Michael Jackson scene cut from 'Bruno'
Universal also leaving scene out of theatrical versionMore Michael Jackson coverage
The sudden death of Michael Jackson on Thursday prompted a series of discussions at Universal Pictures that resulted in the studio cutting a Jackson-related sketch from "Bruno" only hours before its Los Angeles premiere.
Uni removed a scene in which Bruno, the flamboyant Austrian journalist played by Sacha Baron Cohen, interviews an unsuspecting LaToya Jackson about a number of topics, including her brother.
Among the gags is a joke about the King of Pop's high-pitched voice, as well as a reference to his trademark white glove, all done in Baron Cohen's characteristically absurdist tone.
The scene played at press screenings earlier in the week, where it did not stand out as unusually outrageous in the context of Baron Cohen's other antics.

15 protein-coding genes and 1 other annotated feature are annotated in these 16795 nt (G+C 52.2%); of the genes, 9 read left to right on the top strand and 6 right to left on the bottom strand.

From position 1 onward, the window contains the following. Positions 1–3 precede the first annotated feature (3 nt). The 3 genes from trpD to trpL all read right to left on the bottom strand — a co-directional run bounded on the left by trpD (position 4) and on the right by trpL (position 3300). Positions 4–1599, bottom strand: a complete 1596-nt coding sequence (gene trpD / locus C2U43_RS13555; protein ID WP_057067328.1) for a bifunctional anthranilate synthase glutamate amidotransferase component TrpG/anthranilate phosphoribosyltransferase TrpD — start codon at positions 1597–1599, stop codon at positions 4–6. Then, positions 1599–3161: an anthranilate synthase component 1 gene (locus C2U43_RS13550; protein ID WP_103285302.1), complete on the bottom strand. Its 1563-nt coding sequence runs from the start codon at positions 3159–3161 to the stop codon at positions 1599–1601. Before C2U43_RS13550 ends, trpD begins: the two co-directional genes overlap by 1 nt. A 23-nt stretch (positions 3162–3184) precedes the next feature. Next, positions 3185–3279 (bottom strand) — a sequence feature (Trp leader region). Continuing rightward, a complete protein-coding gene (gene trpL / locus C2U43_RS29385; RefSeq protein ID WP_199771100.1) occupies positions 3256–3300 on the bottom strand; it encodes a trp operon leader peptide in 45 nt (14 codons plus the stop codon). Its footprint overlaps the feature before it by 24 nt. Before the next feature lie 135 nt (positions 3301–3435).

But after Jackson's death on Thursday, the studio and filmmakers decided to remove the scene for the premiere screening out of sensitivity to the Jackson family. The film now cuts directly from Baron Cohen's gonzo interview with Paula Abdul to a focus-group for his faux reality show.
Still, because many critics attended those earlier showings, its content could make its way into reviews. Indeed, removing the scene in a way calls more attention to it, though the studio clearly wanted to avoid even the perception of poor taste at any cost.
"We decided to take it out for tonight, and we'll reassess before the release whether to keep it out," said director Larry Charles at the premiere's afterparty. A spokesperson for Universal also confirmed that it had not come to any decision on future showings.
On Friday, the studio confirmed the scene would be out of the theatrical version of the movie, and said removing it won't be expensive because the prints have not yet been made or shipped.
It's rare that a studio changes a movie in post because of current events, though in a slightly different vein, studios pushed back the release of films such as "Spider-Man" in the wake of Sept. 11.